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The Purpose of Autistic Thinking in a Child's Development
Temple Grandin (2006), who has autism herself, describes autistic thinking as thinking in pictures. She describes her own process of thinking as receiving spoken or written information that immediately transforms into visual pictures. In another article Grandin (2000) mentions that people with autistic thinking can be divided into two broad groups: those who think visually and those who think in audio tapes. She explains it by stating that “audio tape thinking does not have to involve language; instead of using visual images to form memories, these people store very specific audio clips” (ibid.). Grandin (2000) also describes the difference between people with autistic thinking and non-autistic thinking by stating that for people with autistic thinking the schema of how a thought develops in their mind is the following: from specific details to general concepts. Those who do not have autistic thinking generally tend to develop their thoughts from general concepts to specific details (ibid.).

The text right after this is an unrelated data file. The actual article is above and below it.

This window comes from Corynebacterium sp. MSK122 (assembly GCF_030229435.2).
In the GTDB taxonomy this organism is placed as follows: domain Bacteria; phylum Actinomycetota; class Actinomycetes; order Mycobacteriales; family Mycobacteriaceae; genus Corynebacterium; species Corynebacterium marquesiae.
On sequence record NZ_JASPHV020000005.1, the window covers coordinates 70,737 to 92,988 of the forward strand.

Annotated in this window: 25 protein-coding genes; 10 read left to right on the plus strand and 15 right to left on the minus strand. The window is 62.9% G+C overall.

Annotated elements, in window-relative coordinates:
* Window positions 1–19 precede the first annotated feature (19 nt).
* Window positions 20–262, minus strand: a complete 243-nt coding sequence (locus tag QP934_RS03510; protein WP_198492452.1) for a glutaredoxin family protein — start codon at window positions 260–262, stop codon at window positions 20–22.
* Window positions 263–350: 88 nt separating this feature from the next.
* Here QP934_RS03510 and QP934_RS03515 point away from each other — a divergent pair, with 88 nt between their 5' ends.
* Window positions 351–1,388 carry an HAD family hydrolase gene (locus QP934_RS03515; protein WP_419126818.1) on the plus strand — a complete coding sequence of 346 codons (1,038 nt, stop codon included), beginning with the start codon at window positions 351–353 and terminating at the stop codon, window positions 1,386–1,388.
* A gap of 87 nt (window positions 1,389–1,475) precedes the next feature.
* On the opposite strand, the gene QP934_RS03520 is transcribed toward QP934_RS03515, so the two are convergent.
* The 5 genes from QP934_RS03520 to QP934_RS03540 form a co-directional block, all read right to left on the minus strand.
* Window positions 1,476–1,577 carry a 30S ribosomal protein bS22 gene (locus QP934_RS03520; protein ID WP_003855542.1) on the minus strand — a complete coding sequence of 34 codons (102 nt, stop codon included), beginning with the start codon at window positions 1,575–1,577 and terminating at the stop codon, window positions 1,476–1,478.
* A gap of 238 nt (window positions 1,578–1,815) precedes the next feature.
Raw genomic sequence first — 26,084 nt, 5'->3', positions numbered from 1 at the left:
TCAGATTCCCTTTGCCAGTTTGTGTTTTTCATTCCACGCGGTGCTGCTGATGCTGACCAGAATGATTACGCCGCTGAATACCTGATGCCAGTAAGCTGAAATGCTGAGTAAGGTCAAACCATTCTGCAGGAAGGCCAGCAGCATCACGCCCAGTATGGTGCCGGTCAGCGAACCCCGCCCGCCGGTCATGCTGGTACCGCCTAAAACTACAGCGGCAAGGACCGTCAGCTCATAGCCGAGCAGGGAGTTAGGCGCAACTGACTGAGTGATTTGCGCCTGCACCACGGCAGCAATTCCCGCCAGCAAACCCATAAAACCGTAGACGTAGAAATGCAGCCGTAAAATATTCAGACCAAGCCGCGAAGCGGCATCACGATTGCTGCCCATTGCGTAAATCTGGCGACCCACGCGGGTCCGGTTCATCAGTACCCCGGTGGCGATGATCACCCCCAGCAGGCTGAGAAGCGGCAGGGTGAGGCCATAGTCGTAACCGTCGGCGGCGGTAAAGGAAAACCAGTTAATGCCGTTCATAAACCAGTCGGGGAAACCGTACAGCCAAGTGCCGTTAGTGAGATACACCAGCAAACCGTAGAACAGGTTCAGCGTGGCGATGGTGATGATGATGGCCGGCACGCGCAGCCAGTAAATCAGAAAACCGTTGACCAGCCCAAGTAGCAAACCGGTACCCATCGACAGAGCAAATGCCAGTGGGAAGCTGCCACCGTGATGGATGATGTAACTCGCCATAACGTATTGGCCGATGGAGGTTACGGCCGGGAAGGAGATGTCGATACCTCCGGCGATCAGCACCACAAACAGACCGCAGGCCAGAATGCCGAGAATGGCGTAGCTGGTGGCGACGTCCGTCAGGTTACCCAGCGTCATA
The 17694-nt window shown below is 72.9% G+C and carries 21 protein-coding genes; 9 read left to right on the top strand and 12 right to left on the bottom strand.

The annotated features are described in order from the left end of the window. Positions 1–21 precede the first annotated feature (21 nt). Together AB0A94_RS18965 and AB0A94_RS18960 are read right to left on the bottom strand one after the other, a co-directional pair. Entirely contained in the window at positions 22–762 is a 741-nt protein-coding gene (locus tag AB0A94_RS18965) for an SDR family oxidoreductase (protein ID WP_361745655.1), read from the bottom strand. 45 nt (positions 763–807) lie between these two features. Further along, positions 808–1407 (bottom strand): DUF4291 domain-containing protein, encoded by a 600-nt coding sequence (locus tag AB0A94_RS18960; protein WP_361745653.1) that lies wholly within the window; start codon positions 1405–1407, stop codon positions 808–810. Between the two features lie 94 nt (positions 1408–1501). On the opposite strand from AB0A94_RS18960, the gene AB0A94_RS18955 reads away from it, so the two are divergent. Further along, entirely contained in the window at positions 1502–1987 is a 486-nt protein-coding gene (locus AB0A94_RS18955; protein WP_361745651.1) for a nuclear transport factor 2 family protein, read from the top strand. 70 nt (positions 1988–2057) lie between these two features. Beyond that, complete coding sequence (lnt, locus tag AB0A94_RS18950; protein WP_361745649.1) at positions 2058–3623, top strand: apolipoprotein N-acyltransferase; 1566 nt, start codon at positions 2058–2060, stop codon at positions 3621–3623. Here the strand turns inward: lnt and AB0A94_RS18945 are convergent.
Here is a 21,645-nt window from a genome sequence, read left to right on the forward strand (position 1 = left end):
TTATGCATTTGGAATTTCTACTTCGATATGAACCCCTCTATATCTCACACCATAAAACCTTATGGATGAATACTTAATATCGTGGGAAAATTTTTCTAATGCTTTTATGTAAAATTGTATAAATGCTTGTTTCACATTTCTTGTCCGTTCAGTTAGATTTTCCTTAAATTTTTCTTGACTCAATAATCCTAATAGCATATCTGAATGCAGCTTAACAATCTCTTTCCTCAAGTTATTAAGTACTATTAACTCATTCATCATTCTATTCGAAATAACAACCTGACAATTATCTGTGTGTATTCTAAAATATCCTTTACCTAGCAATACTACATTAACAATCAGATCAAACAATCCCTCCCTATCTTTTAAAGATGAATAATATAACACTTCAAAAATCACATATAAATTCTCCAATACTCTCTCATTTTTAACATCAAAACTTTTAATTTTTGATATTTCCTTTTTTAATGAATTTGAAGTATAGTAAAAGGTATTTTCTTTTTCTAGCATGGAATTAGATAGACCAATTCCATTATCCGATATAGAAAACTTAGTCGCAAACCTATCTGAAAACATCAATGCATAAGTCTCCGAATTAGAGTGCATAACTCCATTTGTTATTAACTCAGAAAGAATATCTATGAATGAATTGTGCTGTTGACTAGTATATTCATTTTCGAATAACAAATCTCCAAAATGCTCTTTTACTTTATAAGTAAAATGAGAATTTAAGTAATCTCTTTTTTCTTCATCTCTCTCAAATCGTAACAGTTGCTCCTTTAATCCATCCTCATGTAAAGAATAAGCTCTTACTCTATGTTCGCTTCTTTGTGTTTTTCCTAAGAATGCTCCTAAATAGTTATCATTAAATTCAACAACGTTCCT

According to Braj Kumar Mishra (2008:353-354) autistic thinking is “a sort of wishful thinking, […] [a person] is completely detached from reality. It is a state of fantasy or daydreaming.”…
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